@pytest.mark.parametrize('trigger',[0,3,5,7])
def test_system(set_deposit_amount, getDeployedContract, load_owner, load_customer, load_donor, set_threshold, trigger):

In this function, the values of trigger are 0, 3, 5, 7. Each iteration will update the value of “trigger” with these values. Inside the function, the two tokens should be defined, then some DAI is transferred to the contract.

@pytest.mark.parametrize('trigger',[0,3,5,7])
def test_system(set_deposit_amount, getDeployedContract, load_owner, load_customer, load_donor, set_threshold, trigger):

    dai = interface.IERC20('0xFf795577d9AC8bD7D90Ee22b6C1703490b6512FD')
    adai = interface.IERC20('0xdCf0aF9e59C002FA3AA091a46196b37530FD48a8')
    contract = getDeployedContract

    dai.transfer(contract,set_deposit_amount,{'from':load_donor})

Now, the contract functions can be used to set the deposit value, move the funds to Aave, wait for some interest to accrue, then withdraw the funds from Aave back into the contract. The function “setDummyTrigger()” is then used to define the trigger value in the contract. Here, we pas the function the variable “trigger” which pytest has set to one of the values from the list provided in the decorator.

    contract.lockDepositBalance({'from':load_owner})

    contract.depositFundsToAave({'from':load_owner})
    
    time.sleep(30)

    contract.WithdrawFundsFromAave({'from': load_owner})

    contract.setDummyTrigger(trigger,{'from':load_owner})

Next, some check to make sure the contract balances are consistent with expectation before releasing any funds. In preparation for the final checks that the wallet balances have updated correctly, the current balances are assigned to initialXBalance variables.

    assert adai.balanceOf(contract) == 0
    assert dai.balanceOf(contract) > set_deposit_amount

    initialOwnerBalance = dai.balanceOf(load_owner)
    initialCustomerBalance = dai.balanceOf(load_customer)
    initialDonorBalance = dai.balanceOf(load_donor)

With those checks passed, the contract’s retrieveDAI() function is called, which distributes the funds according to the trigger value. Depending on whether the trigger value is greater than the threshold set on contract deployment, the DAI should be transferred to either the customer or donor wallet. The list of values provided in the decorator span both conditions, so in some iterations the balance should transfer to the customer, in other iterations it should transfer to the donor. This is tested using a series of asserts under a if/else condition:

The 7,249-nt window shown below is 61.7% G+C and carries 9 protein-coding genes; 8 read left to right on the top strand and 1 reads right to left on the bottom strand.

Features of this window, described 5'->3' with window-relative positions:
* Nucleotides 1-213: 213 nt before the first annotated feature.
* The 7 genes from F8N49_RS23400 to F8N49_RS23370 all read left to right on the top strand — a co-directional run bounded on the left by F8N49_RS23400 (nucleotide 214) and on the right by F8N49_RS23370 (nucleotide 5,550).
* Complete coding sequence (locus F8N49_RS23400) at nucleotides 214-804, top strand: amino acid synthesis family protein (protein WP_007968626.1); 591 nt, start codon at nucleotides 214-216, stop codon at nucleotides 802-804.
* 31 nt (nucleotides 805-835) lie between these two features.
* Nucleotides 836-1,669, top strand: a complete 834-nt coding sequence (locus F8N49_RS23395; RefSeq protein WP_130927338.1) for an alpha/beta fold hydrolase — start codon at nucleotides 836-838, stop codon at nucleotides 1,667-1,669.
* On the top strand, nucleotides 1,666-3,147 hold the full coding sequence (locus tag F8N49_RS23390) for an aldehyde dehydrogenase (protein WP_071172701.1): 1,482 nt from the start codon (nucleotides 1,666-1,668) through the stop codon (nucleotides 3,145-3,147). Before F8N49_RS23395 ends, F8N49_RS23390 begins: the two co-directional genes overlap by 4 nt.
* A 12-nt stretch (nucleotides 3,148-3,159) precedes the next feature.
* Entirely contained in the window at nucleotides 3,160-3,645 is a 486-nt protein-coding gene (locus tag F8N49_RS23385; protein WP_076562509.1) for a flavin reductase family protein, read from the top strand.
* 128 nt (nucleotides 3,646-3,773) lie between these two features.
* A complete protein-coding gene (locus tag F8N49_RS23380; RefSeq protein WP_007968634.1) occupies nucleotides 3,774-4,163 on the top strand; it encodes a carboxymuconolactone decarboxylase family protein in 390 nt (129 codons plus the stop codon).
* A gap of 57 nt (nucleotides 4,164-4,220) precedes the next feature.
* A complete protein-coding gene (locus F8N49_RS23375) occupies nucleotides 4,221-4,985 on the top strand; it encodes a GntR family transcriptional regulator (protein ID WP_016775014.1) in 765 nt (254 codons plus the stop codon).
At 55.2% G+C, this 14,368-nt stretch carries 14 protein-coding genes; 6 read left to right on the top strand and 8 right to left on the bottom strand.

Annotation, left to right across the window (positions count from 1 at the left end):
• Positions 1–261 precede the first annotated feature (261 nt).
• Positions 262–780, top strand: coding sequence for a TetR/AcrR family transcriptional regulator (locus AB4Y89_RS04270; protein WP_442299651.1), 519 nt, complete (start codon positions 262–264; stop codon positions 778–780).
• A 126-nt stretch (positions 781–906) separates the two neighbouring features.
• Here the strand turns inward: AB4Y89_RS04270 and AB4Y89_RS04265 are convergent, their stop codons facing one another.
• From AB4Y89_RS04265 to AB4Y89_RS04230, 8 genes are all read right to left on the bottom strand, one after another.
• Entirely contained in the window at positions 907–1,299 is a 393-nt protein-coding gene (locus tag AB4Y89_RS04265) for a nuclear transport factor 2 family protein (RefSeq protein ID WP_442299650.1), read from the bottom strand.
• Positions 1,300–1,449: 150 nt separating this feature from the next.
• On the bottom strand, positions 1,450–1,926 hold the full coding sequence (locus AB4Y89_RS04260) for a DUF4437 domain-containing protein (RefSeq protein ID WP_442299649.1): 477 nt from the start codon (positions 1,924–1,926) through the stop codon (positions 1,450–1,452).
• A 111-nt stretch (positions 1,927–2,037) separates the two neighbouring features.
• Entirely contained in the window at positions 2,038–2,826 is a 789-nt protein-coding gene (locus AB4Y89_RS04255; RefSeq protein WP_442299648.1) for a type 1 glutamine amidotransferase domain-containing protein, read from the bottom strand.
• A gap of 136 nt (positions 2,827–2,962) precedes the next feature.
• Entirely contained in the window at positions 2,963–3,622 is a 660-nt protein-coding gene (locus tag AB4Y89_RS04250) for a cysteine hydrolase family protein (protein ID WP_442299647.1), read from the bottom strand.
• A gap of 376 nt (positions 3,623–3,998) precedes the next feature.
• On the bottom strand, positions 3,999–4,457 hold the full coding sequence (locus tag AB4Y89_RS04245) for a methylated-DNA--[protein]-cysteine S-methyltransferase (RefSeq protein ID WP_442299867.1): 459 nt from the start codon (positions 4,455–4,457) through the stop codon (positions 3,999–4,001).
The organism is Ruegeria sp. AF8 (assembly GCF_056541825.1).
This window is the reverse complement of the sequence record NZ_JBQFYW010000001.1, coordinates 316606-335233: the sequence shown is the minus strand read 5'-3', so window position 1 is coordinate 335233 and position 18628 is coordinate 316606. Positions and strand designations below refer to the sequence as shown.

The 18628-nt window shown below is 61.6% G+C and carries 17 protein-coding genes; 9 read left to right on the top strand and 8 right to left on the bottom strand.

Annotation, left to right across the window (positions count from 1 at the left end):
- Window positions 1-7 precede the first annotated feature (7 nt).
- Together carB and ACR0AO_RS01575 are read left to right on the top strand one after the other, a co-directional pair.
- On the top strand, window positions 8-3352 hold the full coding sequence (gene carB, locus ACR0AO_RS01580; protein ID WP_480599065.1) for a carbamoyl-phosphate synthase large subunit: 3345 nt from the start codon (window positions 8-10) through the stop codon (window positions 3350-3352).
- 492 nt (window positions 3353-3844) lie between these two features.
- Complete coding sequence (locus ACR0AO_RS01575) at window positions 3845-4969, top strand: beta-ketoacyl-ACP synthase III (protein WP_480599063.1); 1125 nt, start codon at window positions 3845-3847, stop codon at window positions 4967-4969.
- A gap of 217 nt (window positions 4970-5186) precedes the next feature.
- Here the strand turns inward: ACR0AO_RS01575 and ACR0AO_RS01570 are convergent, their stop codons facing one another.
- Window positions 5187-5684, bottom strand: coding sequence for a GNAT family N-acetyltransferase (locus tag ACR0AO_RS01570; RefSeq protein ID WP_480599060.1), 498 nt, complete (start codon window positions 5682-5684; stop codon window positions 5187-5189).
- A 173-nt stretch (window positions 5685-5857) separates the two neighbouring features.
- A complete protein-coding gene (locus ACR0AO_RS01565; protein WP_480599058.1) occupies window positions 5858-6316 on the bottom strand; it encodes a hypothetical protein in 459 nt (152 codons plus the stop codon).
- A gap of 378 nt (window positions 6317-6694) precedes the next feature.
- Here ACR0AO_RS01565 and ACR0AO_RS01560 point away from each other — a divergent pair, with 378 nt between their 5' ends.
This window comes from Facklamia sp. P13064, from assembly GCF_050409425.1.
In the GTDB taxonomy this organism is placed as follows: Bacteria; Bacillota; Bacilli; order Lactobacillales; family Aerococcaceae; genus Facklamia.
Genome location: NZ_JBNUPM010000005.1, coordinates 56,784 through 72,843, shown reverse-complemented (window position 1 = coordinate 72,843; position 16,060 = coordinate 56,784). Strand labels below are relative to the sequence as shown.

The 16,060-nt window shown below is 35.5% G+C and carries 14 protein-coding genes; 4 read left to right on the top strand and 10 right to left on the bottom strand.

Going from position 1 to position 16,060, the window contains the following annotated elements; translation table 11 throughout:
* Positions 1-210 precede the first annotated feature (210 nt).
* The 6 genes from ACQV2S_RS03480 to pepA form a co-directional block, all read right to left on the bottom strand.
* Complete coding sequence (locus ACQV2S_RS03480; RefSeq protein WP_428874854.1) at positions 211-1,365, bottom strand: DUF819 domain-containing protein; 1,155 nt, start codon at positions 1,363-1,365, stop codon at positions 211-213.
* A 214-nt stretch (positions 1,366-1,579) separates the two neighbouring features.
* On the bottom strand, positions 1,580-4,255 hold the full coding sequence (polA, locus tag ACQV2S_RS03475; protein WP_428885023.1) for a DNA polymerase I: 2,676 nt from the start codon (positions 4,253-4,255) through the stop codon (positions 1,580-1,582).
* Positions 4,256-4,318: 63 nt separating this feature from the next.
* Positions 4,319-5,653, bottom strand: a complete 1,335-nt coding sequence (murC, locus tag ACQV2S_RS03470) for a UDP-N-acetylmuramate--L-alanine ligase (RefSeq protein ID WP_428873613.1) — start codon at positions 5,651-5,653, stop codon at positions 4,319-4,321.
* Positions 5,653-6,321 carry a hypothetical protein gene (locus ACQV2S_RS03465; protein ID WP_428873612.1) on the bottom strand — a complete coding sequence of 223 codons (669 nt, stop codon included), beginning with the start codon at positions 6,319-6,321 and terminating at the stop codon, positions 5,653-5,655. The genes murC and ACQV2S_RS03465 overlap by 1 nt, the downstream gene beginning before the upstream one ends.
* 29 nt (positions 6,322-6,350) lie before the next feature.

contract.retrieveDAI({'from':load_owner})


    if trigger > set_threshold:

        assert adai.balanceOf(contract) == 0
        assert dai.balanceOf(contract) == 0
        assert dai.balanceOf(load_owner) > initialOwnerBalance
        assert dai.balanceOf(load_customer) == initialCustomerBalance+set_deposit_amount
        assert dai.balanceOf(load_donor) == initialDonorBalance
    
    else:
        assert adai.balanceOf(contract) == 0
        assert dai.balanceOf(contract) == 0
        assert dai.balanceOf(load_owner) > initialOwnerBalance
        assert dai.balanceOf(load_customer) == initialCustomerBalance
        assert dai.balanceOf(load_donor) == initialDonorBalance+set_deposit_amount

Finally, these transactions will change the balance of each wallet, so there are some final conditional transactions that reset the balances back to the initial state, ensuring consistent test conditions in each iteration:

    # reset wallet balances before next iteration

    if dai.balanceOf(contract) !=0:
        dai.transfer(load_owner,dai.balanceOf(contract),{'from':contract})
    
    if dai.balanceOf(load_customer) !=0:
        dai.transfer(load_donor,dai.balanceOf(load_customer),{'from':load_customer})


    return

Now, this test can be run using

$ brownie test tests/integrative/ --network kovan

Notice that pytest picks up 5 items even though we only have two test functions. This is because the decorated function interates 4 times, with each iteration considered to be a discrete test. Assuming all is well, the result should be:

Leave a Reply

Fill in your details below or click an icon to log in:

WordPress.com Logo

You are commenting using your WordPress.com account. Log Out /  Change )

Google photo

You are commenting using your Google account. Log Out /  Change )

Twitter picture

You are commenting using your Twitter account. Log Out /  Change )

Facebook photo

You are commenting using your Facebook account. Log Out /  Change )

Connecting to %s